Boris Johnson is back where he likes to be: at the center of attention. But he’s not so happy about the reason.
Britain’s former prime minister faces a grilling Wednesday by a committee of lawmakers over whether he misled Parliament about rule-breaking parties in government buildings during the coronavirus pandemic.
In a statement, a bullish Johnson said “the evidence conclusively shows that I did not knowingly or recklessly mislead Parliament.”
“The committee has produced not a shred of evidence to show that I have,” he said.
Expected to last several hours, the hearing is a moment of peril for a politician whose career has been a roller coaster of scandals and comebacks. If the House of Commons Committee of Privileges concludes Johnson lied deliberately, he could be suspended or even lose his seat in Parliament.
That would likely end hopes of one more comeback for the 58-year-old politician, who led the Conservative Party to a landslide victory in 2019 but was forced out by his own party in July 2022 after getting mired in scandals over money, ethics and judgment.
In an interim report this month, the committee — made up of Conservative and opposition lawmakers — said evidence strongly suggested that it would have been “obvious” to Johnson that gatherings in his Downing Street offices in 2020 and 2021 broke Covid-19 lockdown rules.
Johnson acknowledged on Tuesday that his repeated reassurances to Parliament that the rules were followed at all times “did not turn out to be correct.” But he said he “did not intentionally or recklessly mislead” lawmakers.
In a dossier of written evidence, Johnson said it never occurred to him that the gatherings — which variously included cake, wine, cheese and a “secret Santa” festive gift exchange — broke the restrictions on socializing that his own government had imposed on the country.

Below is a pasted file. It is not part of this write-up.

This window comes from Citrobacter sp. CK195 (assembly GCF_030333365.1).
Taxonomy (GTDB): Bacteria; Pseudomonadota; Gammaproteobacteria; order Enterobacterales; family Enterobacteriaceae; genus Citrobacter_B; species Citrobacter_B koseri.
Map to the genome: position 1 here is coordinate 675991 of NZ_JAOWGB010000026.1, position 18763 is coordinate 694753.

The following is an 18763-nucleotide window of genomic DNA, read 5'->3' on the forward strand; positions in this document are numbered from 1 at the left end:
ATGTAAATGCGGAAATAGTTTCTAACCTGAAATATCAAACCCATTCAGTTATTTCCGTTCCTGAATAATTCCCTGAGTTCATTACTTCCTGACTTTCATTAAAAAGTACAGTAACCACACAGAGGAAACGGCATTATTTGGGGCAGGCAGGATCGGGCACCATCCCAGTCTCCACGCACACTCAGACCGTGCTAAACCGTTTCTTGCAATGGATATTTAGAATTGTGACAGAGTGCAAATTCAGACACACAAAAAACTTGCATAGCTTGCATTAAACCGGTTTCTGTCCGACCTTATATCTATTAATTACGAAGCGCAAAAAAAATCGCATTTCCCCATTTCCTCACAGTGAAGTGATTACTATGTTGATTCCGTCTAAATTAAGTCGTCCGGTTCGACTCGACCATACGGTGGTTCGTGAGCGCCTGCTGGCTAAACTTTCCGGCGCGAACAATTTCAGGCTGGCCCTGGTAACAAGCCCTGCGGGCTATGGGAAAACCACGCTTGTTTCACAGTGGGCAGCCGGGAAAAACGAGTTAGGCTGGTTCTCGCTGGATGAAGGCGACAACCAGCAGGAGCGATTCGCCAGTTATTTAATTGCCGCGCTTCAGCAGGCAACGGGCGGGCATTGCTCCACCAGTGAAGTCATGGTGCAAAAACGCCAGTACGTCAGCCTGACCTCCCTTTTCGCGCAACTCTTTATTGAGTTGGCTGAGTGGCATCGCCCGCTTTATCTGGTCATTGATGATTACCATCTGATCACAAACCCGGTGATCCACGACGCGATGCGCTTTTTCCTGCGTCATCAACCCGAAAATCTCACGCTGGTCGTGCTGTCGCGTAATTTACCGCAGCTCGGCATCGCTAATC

He said he “honestly believed” the five events he attended, including a send-off for a staffer and his own surprise birthday party, were “lawful work gatherings.”
“No cake was eaten, and no one even sang ‘Happy Birthday,’” he said of the June 19, 2020, celebration.
Johnson said that he was assured by “trusted advisers” that neither the legally binding rules nor the government’s coronavirus guidance had been broken.
However, several senior officials denied that they had advised Johnson that guidance had always been followed. Written evidence released by the committee on Wednesday shows that principal private secretary Martin Reynolds said that he had “questioned whether it was realistic to argue that all guidance had been followed at all times.”
Police eventually issued 126 fines over the late-night soirees, boozy parties and “wine time Fridays,” including one to Johnson, and the scandal helped hasten the end of premiership.
Revelations about the gatherings sparked anger among Britons who had followed rules imposed to curb the spread of the coronavirus, unable to visit friends and family or even say goodbye to dying relatives in hospitals.
Johnson said he was assured by “trusted advisers” that no rules had been broken — assurances that turned out to be wrong. He said he was later “genuinely shocked” by the rule-breaking uncovered by police and by senior civil servant Sue Gray, who led an investigation into “partygate.”
Johnson and his supporters have also questioned the impartiality of Gray, because she has now accepted a job as chief of staff to the leader of the opposition Labour Party.
If the committee finds Johnson in contempt, it could recommend punishments ranging from an oral apology to suspension from Parliament, though any punishment would have to be approved by the whole House of Commons.
A suspension of 10 days or more would allow his constituents in the suburban London seat of Uxbridge and South Ruislip to petition for a special election to replace Johnson as a member of Parliament.